There’s a new way to unlock an iPhone. Onstage today, Apple’s Phil Schiller unveiled the iPhone X, with one big surprise: no home button. Because of its edge-to-edge display, the iPhone has no place for a conventional home button, relying instead on a complex facial recognition system called Face ID to unlock the phone.
Face ID will replace Touch ID, the home button sensor that’s enabled fingerprint logins since 2013’s iPhone 5S. Users can wake the phone by swiping up from the bottom instead of hitting the button.
“Nothing has ever been simpler or more natural,” Schiller told the crowd.
The updated iPhone 8 will continue unchanged, including both the home button and Touch ID.
“Nothing has ever been simpler or more natural.”
The new capabilities are enabled by new camera and processor systems. Apple calls the new camera TrueDepth, which both a conventional camera, an infrared camera, a depth sensor, and dot projector, which projects 30,000 infrared dots onto the user’s face. The more complex depth information also makes the system harder to spoof, since flat images won’t appear the same as a three-dimensional face.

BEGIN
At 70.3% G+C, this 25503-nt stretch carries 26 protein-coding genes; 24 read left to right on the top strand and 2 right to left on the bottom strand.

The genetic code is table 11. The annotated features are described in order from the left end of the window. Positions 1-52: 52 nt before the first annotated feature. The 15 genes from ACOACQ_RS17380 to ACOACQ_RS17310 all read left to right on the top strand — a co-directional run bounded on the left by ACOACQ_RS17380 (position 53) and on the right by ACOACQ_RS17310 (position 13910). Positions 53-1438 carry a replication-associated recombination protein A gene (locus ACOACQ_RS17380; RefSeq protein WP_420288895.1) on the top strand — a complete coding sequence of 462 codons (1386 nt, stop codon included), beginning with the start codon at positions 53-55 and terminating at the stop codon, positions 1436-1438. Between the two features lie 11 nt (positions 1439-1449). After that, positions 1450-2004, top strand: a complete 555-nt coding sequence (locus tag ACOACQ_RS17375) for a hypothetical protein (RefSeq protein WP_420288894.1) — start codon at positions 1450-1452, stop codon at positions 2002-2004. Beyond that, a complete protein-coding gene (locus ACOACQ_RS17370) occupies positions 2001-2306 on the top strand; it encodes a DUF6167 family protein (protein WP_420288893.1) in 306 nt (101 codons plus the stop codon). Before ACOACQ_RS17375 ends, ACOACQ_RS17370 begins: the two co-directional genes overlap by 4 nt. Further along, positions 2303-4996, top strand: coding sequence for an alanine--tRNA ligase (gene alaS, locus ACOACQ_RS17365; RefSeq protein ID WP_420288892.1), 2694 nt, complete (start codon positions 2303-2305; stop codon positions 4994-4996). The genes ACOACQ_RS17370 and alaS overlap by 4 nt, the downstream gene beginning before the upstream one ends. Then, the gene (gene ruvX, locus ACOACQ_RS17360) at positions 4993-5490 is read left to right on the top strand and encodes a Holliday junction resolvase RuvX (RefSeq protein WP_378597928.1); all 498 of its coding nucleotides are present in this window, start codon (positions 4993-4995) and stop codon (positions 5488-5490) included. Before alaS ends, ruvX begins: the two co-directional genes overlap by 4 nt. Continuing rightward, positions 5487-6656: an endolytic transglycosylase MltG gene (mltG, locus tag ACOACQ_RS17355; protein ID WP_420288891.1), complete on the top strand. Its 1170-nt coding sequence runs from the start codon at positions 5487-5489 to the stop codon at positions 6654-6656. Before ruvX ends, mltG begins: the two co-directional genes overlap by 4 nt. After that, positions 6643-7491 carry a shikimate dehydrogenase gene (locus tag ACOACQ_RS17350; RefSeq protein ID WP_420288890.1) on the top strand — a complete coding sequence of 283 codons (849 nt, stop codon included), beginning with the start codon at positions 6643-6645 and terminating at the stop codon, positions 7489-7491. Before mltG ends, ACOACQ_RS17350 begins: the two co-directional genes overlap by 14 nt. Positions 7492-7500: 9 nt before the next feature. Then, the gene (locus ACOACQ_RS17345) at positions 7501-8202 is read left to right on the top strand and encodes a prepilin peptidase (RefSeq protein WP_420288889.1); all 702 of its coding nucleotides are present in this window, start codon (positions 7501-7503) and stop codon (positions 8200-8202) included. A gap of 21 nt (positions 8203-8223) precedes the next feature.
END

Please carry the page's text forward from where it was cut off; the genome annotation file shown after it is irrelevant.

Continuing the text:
Apple also designed a new version of its A11 processor to handle the unique demands of real-time facial recognition. Schiller referred to the chip as a “bionic engine,” using neural net technology to compare each face login against a previously enrolled face. As in Touch ID, the processing is done entirely on the device, rather than on remote servers, in an effort to protect user privacy.
According to Schiller, the result is far more accurate than Touch ID, with a one / 1,000,000 chance of letting someone else access your phone. Apple’s equivalent estimate for Touch ID was one / 50,000.
The new Face ID system was first revealed in a firmware leak over the weekend, alongside new details on wireless charging and a status bar update in iOS 11. According to the leak, the new facial recognition system will be capable of substituting for Touch ID everywhere the current system is used, both unlocking the phone and confirming purchases on iTunes, the App Store, and Apple Pay.
Experimenting with the leaked software, Brazilian developer Guilherme Rambo demonstrated how the system enrolls a person’s face, asking for a range of possible angles.